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ISIS’ Digital Caliphate Going Dark – Darknet, That Is

ISIS’ Digital Caliphate Going Dark – Darknet, That Is

by P. H. MadoreNovember 18, 2015

The digital propaganda machine of ISIS has run into trouble staying afloat on the clear net, and so like most other banned information, they’re heading to the deep web. While this may severely limit the ability of the group to dutifully indoctrinate new members who aren’t skilled in the arts of Tor, the group hopes the sites will at least stay online.

Researcher Scot Terban discovered the latest effort via a post on the popular Jihadi forum, Shamikh. The translated message (by Google) reads:

The name of Allah the Merciful given the very narrow on the site # Asaddarat_klavh so that it is deleting any new domain after its publication announce the launch of the site on the “Dark web” * will work for users of the Tor and users of ordinary users of the Tor link: XXXXXXXXXX link ordinary users: XXXXXXX and we promise you that we are continuing to try to get a new range of normal and we will publish, God willing, when you get it next to the scope of the Tor {Glory be to God, His Prophet and the believers}.

The actual onion address is here redacted, but as Terban says, “the right people know” how to access the site. Terban mirrored the contents of the site, and will be posting more findings in the days to come. Some of the content is chilling, celebrating the Paris attacks in several languages and declaring that the “the fight has just begun.” IS sign

Beyond just encouraging users to start using Tor as a means to communicate, the new forum directs people to use Telegram, the end-to-end encrypted instant messaging platform which is
celebrated for its ease of use. Terrorist usage of secure digital communications have been a hot issue in some parts of the mainstream press, with David E. Sanger and Nicole Perlroth of the New York Times who recently said:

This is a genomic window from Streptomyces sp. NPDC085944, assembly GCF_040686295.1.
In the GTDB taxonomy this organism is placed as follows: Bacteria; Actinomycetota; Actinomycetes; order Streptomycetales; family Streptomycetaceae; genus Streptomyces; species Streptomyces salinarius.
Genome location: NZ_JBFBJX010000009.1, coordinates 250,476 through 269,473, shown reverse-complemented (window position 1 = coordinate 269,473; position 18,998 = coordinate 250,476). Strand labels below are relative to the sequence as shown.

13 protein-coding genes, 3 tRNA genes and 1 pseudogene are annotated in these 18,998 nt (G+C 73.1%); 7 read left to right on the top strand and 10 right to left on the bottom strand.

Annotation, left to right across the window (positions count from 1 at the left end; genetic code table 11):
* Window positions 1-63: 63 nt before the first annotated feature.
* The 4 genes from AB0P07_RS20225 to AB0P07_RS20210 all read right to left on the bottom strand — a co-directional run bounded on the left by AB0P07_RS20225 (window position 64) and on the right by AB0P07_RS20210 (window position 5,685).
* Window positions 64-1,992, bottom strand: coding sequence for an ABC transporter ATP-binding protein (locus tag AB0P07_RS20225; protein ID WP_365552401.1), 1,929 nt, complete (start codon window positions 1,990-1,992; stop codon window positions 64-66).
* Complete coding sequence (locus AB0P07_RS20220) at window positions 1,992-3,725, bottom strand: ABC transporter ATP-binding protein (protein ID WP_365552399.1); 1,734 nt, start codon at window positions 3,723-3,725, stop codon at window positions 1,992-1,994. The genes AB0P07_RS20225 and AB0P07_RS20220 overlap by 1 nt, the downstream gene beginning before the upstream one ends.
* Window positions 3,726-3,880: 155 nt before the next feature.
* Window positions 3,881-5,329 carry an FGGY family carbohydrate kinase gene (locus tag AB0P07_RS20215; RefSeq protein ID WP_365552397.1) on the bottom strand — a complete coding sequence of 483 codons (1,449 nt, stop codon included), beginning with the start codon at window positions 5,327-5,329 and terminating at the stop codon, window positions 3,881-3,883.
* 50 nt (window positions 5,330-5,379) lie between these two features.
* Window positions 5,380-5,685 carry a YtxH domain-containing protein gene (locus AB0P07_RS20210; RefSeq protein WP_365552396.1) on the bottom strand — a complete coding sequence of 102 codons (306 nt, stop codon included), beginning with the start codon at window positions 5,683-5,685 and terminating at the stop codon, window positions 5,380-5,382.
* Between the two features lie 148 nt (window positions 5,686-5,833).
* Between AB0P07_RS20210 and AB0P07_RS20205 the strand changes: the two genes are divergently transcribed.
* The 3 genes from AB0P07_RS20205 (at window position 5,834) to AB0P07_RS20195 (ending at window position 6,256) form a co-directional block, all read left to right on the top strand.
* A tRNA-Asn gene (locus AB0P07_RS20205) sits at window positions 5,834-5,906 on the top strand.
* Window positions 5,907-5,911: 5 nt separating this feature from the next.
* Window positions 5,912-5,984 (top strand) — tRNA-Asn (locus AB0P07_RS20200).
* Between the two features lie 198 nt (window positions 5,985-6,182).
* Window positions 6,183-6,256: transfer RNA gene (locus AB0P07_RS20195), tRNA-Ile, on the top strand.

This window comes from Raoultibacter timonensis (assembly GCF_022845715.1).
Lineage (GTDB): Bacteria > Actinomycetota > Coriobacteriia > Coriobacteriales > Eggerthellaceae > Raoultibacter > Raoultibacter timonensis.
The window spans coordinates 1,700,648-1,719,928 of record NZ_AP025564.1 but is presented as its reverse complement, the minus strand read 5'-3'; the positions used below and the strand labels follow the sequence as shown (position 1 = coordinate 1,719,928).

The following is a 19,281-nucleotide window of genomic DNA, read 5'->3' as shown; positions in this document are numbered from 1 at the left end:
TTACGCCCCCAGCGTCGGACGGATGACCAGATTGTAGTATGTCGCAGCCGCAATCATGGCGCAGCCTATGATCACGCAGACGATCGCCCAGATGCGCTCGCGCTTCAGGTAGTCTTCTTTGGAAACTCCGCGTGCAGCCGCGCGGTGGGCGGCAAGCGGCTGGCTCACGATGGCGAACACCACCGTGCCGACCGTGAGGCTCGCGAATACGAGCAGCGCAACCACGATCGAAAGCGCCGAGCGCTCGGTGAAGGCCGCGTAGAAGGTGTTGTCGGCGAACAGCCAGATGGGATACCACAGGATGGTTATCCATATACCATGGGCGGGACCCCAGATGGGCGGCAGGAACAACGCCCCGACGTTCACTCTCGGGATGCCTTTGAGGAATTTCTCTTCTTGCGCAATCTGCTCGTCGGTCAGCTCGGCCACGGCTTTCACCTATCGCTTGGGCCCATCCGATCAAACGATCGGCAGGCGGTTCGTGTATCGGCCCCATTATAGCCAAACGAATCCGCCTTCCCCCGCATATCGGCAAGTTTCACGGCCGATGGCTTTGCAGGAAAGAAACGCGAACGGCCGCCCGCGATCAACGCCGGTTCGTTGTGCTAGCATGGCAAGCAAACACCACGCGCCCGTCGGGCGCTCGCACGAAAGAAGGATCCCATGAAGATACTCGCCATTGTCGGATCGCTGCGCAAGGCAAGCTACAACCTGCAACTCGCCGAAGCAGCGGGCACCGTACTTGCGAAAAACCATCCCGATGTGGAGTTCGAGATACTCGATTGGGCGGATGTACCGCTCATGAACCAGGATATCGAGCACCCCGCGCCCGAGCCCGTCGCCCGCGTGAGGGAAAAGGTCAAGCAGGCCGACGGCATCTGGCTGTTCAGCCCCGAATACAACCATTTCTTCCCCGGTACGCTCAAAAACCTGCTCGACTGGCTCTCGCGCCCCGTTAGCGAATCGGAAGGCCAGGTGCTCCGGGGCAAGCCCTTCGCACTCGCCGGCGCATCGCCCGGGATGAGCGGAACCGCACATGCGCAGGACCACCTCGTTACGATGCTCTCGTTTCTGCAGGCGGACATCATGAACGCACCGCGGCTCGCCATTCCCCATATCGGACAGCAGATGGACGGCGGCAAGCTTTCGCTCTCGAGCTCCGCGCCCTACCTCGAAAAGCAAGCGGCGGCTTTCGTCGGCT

It is also possible the Paris attackers conducted much of their planning face to face, particularly since several lived in the same Brussels neighborhood. But if there was a command center in Syria or elsewhere, some form of communications would have been required.

Among the security community, encrypted communications have long been considered a human right based on the fundamental belief in the right to privacy. Many see it as no different than anything else – it can be used for good or ill, but it should not be outlawed simply because evil men occasionally find it useful. Similar arguments are constantly made regarding gun control and freedom of the press.

To some, it’s like saying that since terrorists drink water, we should ban water. Since they drive cars, no one should be allowed to have cars. It gets sillier the more one thinks about it – the idea that making certain technologies illegal will somehow make them inaccessible to bad men. After all, the prohibition strategy has not been successful in any other pursuit to date.

In the end, a free society is going to be more vulnerable than a controlled one by nature. Those who feel the solution is to make society less free will generally benefit from as much, while those who do not are defending human rights.

Images from Shutterstock.

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